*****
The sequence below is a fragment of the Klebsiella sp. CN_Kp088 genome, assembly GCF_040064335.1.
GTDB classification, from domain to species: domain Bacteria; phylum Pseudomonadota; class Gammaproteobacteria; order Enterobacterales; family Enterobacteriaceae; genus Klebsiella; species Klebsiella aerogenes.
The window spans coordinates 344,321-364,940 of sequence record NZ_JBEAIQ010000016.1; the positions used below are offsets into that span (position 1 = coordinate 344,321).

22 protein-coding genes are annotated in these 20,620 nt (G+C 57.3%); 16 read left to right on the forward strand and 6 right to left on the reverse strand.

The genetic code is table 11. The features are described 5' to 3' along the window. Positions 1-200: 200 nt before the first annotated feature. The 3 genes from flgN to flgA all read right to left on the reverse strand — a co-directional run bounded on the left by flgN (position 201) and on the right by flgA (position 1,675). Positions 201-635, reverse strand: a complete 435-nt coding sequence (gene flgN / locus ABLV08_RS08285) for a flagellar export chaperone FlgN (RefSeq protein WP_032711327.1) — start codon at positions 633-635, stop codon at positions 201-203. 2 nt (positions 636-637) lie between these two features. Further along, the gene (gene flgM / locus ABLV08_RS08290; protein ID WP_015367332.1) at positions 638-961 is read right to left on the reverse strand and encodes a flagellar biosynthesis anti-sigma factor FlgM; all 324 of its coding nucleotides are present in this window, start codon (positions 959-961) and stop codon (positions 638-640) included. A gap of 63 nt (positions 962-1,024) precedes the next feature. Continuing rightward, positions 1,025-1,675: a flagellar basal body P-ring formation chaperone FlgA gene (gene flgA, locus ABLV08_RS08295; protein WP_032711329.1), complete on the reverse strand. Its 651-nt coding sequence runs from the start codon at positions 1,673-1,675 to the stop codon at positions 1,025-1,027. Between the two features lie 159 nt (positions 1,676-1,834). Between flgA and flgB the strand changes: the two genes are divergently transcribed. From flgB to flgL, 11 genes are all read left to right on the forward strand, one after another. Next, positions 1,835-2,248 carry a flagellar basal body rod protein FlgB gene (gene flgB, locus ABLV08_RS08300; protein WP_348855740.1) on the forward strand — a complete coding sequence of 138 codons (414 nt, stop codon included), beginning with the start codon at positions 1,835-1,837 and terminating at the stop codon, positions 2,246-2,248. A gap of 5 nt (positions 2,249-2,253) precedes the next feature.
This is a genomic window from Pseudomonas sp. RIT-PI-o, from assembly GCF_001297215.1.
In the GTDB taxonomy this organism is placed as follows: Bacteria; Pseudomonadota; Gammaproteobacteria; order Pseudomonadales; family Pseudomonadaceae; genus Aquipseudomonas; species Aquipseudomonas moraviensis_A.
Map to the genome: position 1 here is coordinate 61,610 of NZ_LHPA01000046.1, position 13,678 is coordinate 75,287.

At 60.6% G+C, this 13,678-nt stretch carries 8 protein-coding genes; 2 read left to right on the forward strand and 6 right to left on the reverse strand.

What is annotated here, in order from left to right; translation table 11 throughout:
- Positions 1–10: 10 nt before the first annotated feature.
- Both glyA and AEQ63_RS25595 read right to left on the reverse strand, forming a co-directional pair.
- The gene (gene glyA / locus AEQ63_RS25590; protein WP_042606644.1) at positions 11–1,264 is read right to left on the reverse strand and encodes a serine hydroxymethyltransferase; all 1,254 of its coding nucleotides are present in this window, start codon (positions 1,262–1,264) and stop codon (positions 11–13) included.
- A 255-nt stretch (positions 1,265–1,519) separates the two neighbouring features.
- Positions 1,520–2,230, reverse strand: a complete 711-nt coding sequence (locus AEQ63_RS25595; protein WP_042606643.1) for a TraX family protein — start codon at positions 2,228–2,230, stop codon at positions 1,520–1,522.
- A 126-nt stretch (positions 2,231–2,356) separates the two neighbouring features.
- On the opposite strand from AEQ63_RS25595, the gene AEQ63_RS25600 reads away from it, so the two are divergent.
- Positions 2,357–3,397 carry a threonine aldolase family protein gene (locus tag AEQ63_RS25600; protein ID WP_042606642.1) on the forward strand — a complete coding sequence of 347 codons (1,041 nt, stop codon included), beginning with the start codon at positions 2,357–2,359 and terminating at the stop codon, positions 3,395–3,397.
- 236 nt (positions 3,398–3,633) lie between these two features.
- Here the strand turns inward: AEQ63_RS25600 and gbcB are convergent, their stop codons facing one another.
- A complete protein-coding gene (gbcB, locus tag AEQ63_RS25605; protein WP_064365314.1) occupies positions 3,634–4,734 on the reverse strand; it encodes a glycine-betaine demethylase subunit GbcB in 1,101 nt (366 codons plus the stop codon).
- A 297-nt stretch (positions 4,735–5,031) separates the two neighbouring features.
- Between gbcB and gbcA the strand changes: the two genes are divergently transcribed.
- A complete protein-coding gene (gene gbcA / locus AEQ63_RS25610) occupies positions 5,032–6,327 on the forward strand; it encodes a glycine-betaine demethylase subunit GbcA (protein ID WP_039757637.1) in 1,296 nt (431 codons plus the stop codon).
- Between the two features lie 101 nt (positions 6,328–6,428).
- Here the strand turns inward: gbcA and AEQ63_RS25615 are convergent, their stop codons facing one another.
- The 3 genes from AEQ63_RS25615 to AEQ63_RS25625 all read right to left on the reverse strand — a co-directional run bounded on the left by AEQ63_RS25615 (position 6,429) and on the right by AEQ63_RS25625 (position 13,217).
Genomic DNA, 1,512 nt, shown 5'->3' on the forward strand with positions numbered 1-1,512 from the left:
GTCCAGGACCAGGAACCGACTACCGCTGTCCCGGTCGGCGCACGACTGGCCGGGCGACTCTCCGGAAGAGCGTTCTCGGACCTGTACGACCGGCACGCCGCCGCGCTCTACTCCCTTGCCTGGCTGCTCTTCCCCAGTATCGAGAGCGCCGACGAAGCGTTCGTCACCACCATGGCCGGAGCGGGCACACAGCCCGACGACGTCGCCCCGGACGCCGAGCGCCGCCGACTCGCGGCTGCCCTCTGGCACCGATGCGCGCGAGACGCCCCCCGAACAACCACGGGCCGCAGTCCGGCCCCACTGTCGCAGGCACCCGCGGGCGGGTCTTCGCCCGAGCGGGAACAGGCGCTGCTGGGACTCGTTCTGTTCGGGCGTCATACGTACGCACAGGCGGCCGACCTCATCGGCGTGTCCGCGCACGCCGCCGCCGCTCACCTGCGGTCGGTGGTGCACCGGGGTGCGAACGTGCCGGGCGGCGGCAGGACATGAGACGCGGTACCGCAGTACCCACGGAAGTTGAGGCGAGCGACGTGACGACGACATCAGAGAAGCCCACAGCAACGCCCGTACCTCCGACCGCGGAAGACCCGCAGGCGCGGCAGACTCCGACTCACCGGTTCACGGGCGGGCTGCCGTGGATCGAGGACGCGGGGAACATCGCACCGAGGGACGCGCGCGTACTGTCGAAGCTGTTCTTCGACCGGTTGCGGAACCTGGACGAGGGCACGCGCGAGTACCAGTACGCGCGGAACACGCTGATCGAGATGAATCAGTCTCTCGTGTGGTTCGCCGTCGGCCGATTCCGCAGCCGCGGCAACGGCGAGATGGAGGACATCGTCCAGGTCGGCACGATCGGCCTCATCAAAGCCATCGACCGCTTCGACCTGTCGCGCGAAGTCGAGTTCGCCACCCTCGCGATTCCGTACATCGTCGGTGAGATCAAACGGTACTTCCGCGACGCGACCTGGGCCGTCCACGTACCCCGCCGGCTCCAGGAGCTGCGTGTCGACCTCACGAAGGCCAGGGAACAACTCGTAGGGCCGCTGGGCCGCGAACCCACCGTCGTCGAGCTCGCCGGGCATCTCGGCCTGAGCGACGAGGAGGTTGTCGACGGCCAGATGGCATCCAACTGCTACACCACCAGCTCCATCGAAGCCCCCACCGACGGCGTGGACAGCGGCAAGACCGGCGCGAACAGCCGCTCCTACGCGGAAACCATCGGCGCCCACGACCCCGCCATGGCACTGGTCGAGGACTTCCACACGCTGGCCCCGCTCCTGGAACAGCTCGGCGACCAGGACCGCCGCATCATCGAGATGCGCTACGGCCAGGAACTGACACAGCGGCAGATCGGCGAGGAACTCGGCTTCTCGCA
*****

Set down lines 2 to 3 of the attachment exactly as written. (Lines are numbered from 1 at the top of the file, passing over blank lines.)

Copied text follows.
GTDB classification, from domain to species: domain Bacteria; phylum Pseudomonadota; class Gammaproteobacteria; order Enterobacterales; family Enterobacteriaceae; genus Klebsiella; species Klebsiella aerogenes.
The window spans coordinates 344,321-364,940 of sequence record NZ_JBEAIQ010000016.1; the positions used below are offsets into that span (position 1 = coordinate 344,321).